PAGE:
Some people choose to arrange a home purchase in Australia from overseas, perhaps you’re investing rather than moving to a new house, or before you’ve moved. In these instances, it’s wise to open a local Australian bank account, as this will make paying incidental costs and fees that much easier.

That being said, if your main account is still outside of Australia, you may need to send money to yourself to cover costs – and it’s important to keep an eye on charges incurred by international money transfers when you do.

Getting an Australian mortgage from outside Australia

Bearing in mind that individual banks will always set their own terms, expats can absolutely apply for mortgages to pay for their new homes. However, some of the larger Australian banks don't offer mortgage products to foreign investors.

For British expats, it is sometimes advisable to take out an expat mortgage in the UK. These are available through specialist lenders, and through major global banks (with UK operations) international banking services. It’s important to remember that mortgages for non-UK properties often come with very different costs and terms and conditions than a loan for a property in the UK.

Navigating all of these choices can be a real challenge, so it’s advisable to find yourself a qualified mortgage broker to help you scout out the best deal.

Power of Attorney

While most people are used to a Power of Attorney being assigned with regards to deteriorating health or other diminished capacity such as injury which inhibit your ability to make decisions. However, if you are looking to establish an Australian mortgage but live outside of Australia, you will need to assign an Australian based Power of Attorney. This is also the case for foreign investors.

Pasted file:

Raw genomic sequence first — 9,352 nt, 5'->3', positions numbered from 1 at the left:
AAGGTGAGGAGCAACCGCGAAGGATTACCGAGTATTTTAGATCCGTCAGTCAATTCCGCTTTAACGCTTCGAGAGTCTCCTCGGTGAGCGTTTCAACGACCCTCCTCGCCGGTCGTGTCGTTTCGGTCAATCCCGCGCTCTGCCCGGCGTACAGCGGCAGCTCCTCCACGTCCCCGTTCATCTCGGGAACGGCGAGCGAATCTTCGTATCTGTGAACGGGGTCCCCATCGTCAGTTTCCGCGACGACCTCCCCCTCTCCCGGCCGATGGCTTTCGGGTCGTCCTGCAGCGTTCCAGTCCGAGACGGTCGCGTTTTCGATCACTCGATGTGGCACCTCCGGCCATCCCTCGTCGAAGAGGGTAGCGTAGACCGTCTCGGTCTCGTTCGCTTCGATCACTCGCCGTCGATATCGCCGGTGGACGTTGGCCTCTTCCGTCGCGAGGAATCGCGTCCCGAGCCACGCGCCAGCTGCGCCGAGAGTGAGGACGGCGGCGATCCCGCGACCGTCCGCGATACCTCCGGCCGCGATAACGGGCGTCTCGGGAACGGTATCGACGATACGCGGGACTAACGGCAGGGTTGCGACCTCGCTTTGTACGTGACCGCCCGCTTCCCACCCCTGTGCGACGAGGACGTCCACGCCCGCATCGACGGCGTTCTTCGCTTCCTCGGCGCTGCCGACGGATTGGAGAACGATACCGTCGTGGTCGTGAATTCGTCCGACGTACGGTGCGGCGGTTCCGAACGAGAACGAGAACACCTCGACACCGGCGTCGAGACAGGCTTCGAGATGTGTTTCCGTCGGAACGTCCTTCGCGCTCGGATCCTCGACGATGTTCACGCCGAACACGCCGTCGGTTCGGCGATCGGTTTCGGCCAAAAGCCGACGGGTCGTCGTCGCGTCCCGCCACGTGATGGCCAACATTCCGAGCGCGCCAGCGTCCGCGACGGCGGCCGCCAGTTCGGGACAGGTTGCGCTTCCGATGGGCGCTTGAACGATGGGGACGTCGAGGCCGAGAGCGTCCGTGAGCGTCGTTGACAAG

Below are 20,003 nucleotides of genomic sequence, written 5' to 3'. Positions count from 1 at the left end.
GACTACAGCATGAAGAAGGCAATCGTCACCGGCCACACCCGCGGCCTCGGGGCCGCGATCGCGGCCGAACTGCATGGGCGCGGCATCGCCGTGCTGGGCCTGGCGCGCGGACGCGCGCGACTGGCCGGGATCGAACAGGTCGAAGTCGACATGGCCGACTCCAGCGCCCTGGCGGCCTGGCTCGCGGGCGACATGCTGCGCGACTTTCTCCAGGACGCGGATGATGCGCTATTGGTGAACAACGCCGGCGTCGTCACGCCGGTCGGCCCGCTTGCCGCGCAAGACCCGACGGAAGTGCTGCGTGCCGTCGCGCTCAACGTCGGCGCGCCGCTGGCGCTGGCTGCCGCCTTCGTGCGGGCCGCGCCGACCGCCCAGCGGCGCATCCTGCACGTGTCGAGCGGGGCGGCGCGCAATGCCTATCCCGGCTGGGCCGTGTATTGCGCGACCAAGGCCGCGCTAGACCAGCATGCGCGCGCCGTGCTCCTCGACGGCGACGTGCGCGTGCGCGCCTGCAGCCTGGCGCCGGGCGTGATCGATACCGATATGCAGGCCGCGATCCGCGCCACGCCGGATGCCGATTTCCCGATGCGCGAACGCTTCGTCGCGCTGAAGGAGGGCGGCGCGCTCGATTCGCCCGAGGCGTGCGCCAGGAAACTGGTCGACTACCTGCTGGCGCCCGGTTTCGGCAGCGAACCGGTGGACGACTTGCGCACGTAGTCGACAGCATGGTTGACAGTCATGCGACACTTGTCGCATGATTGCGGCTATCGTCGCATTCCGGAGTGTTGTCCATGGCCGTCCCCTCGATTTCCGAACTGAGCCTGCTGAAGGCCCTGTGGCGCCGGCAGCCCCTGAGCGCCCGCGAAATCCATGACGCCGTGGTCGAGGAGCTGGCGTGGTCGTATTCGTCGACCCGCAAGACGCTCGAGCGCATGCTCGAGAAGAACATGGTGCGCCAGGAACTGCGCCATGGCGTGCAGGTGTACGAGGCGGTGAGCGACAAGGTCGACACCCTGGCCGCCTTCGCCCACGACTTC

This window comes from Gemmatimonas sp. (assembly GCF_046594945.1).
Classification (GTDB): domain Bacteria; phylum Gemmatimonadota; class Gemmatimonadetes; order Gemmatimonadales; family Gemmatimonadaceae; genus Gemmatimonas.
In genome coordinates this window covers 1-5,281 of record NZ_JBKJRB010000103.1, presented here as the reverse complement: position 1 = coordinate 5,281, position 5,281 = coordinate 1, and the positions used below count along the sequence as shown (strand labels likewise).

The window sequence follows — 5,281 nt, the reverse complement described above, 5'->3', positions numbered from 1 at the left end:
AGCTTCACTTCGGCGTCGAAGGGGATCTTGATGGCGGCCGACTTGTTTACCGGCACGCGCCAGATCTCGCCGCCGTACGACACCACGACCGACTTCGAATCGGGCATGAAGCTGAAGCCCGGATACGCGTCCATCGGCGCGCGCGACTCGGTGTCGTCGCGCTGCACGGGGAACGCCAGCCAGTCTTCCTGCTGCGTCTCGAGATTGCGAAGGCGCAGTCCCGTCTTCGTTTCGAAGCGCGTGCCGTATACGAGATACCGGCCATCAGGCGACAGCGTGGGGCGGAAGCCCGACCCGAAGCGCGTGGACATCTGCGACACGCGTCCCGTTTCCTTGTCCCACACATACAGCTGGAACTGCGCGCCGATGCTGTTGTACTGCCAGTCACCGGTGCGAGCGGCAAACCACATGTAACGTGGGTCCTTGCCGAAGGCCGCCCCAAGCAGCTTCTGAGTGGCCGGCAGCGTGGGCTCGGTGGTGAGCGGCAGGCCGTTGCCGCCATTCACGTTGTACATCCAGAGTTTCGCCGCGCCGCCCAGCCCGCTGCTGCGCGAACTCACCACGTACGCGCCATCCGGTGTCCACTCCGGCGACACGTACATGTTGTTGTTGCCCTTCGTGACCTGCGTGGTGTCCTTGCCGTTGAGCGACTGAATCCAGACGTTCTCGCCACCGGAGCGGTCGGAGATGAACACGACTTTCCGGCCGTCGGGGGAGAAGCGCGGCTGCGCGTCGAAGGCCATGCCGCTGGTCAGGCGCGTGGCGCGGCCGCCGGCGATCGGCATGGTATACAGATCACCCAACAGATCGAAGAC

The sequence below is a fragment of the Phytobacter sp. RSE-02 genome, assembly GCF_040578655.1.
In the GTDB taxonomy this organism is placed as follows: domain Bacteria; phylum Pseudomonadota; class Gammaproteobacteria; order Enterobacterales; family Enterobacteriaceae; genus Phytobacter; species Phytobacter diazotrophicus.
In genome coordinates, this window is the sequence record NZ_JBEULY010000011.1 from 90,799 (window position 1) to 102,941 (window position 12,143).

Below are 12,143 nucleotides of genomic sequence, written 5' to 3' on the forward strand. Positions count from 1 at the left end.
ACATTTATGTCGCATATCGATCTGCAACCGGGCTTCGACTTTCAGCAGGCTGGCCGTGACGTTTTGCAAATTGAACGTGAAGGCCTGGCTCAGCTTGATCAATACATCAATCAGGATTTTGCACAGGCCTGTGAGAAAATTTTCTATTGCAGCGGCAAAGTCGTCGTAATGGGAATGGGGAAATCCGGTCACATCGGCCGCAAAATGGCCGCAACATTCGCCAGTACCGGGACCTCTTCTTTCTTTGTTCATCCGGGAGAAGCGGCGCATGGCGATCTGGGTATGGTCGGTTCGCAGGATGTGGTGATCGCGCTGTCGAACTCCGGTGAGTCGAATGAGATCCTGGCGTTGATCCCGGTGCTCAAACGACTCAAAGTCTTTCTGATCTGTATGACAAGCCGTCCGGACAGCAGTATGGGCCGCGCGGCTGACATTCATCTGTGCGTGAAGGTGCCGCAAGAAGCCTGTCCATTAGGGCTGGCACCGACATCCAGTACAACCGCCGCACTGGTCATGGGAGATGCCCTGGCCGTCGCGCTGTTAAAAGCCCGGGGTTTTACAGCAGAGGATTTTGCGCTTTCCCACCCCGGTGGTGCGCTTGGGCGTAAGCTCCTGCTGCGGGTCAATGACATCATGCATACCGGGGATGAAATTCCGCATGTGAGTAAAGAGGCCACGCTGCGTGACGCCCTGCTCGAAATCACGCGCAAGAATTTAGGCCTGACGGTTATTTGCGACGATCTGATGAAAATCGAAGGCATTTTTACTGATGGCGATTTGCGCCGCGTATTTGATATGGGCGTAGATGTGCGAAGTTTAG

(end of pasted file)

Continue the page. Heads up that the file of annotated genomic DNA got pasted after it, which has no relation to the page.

Your Power of Attorney will need to be set up before you begin your application process and an Australian mortgage will not be approved without one being in place.

The Power of Attorney would then need to have access to your bank accounts to allow them to pay the mortgage and any bills that may arise.

What you need to provide

When applying for an Australian mortgage, you will need to provide the following documentation and evidence:

  • Copies of personal identification documents (for example: your passport)
  • Proof that you qualify under FIRB rules to buy a property
  • Proof of legal residence in Australia (if you have it)
  • Documents that prove you're creditworthy (things like a credit check, proof of your wages, bank statements, tax returns for the last three years or an employers letter)
  • Documents that prove your ability to service the mortgage (these include things like utility bills or bank statements showing that you can afford the monthly payments)

Seek specialist advice to maximise your chances of getting an Australian mortgage

Even if you aren’t a first-time buyer, there are lots of different specialised packages for a range of mortgages in Australia, from the very basic to the ‘professional’ style of package, that can come along with credit cards and other banking services for a discounted price.

If you’re finding it hard to get mortgage locally, there’s also the option of taking out a mortgage at home and using those funds for a place in Australia.

Whatever you decide, it’s always wise to get specialist advice. If you’re looking to get a real overview of all the options that are available to you, it’s best to seek advice from a qualified financial advisor with experience of assisting expats get Australian mortgages.

Request a free introduction to a Australian mortgage broker that will:

  • Conduct a free introductory consultation to understand more about your situation and offer immediate guidance of your options
  • Ask you to complete fact-find questionnaires to establish your best options and provide advice on how to proceed
  • Provide access to exclusive Australian mortgages